The very mention of sleep will have some of us rolling our eyes and reliving last night’s battle for a restful night. Sleep hygiene describes the habits that enable you to get a good refreshing nights sleep night after night. Common sleeping problems (such as insomnia) are often caused by poor sleeping habits reinforced over years or even decades.
So what makes for good sleep hygiene? Below are a few areas to look at when trying to change your sleeping habits:
Bed Time: Stick to the same bedtime and waking time – even on the weekends. This aims to regulate your body internal clock. A strict routine will help “set” your body clock and soon you’ll find yourself getting sleepy around the same time each night.
Pre Sleep Ritual: Having a “Pre Sleep ritual” or a relaxing routine prior to bed will help wind you down. Your body needs time to adjust and differentiate it from your day time activity. Meditation, deep breathing, calming music will all help prepare the brain and body for sleep. Try and reduce electronic devices as they both emit light as well as stimulate the brain.
Evaluate your Room – Assessing your room temperature, light, pillows and mattress. Your room should be free from as much external noise and light as possible. A good mattress should last about 10 years. Ensure your pillows are proving your neck with the support it needs.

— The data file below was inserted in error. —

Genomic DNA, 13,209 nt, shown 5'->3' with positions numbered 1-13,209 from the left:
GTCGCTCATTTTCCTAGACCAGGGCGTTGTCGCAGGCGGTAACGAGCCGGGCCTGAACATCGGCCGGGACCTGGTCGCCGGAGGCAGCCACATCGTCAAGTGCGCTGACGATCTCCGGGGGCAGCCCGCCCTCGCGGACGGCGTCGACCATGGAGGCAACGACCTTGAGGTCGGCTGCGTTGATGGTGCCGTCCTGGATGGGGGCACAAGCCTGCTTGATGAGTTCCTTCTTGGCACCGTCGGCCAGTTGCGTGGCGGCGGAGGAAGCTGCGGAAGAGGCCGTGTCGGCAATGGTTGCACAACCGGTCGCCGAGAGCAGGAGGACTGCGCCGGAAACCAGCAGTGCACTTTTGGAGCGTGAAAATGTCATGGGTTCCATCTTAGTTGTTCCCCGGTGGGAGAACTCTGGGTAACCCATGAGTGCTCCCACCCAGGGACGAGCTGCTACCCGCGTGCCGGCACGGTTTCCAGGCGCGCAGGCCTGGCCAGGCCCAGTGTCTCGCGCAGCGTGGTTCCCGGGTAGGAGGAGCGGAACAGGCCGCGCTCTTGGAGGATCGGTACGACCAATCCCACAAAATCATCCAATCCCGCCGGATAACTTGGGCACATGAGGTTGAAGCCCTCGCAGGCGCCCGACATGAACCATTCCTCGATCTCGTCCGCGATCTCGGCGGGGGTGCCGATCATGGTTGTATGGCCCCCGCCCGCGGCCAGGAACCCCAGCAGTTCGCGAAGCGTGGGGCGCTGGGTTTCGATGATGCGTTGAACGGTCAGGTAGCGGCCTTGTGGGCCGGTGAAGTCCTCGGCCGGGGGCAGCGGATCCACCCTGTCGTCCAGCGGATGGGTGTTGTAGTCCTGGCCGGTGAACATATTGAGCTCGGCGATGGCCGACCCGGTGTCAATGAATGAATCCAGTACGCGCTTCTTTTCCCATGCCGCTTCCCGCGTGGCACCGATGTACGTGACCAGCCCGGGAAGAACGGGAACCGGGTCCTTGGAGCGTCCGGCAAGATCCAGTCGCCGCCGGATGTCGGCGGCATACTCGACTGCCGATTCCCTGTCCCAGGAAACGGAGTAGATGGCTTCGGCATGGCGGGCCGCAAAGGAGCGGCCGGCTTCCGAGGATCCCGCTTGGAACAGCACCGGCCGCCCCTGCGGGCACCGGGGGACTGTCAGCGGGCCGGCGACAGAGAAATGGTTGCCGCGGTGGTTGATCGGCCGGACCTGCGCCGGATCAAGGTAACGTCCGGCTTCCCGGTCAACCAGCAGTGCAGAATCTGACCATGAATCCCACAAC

Change of Venue: After about 15 minutes of lying awake in bed and failing to get back to sleep you need a change of venue. Lying awake worrying about all the sleep you are NOT getting is not productive. When changing rooms, try not to stimulate yourself too much or turn on bright lights. Sitting quietly mediating, deep breathing or listening to relaxing music and only returning to your bed when you are drowsy again.
Change your Thinking: New thinking suggests that believing you should be sleeping for 8 hours solid may be unrealistic. Adult sleep cycles occur every 90 minutes, so your brain may become more alert between cycles. When this occurs if we wake – we can often panic about waking, which further stimulates the brain making it harder to fall back asleep. Rather than panic – listen to your body, have you woken because of pain? Do you need to go to the bathroom? If the answer is yes, address the problem, if not, understand that waking can be part of a normal sleep cycle. Accepting this phase of the sleep cycle helps reduce the worry that you are not getting 8 hours solid.
Exercise daily: Exercise improves the bodies circadian rhythms resulting in greater daytime alertness and increased sleepiness at night. Avoid exercising too close to your bed time as exercise releases endorphins and hormones which may make it hard to sleep.
Trying to follow these tips will helpfully have you sleeping like a baby.. well maybe not a baby, as they wake every 4 hours screaming… but they will hopefully have you looking forward to bed time and enjoying some restful sleep.
For those people who are interested in finding out more about sleep, please click the links below.
Sleep Foundation – https://sleepfoundation.org/how-sleep-works/how-much-sleep-do-we-really-need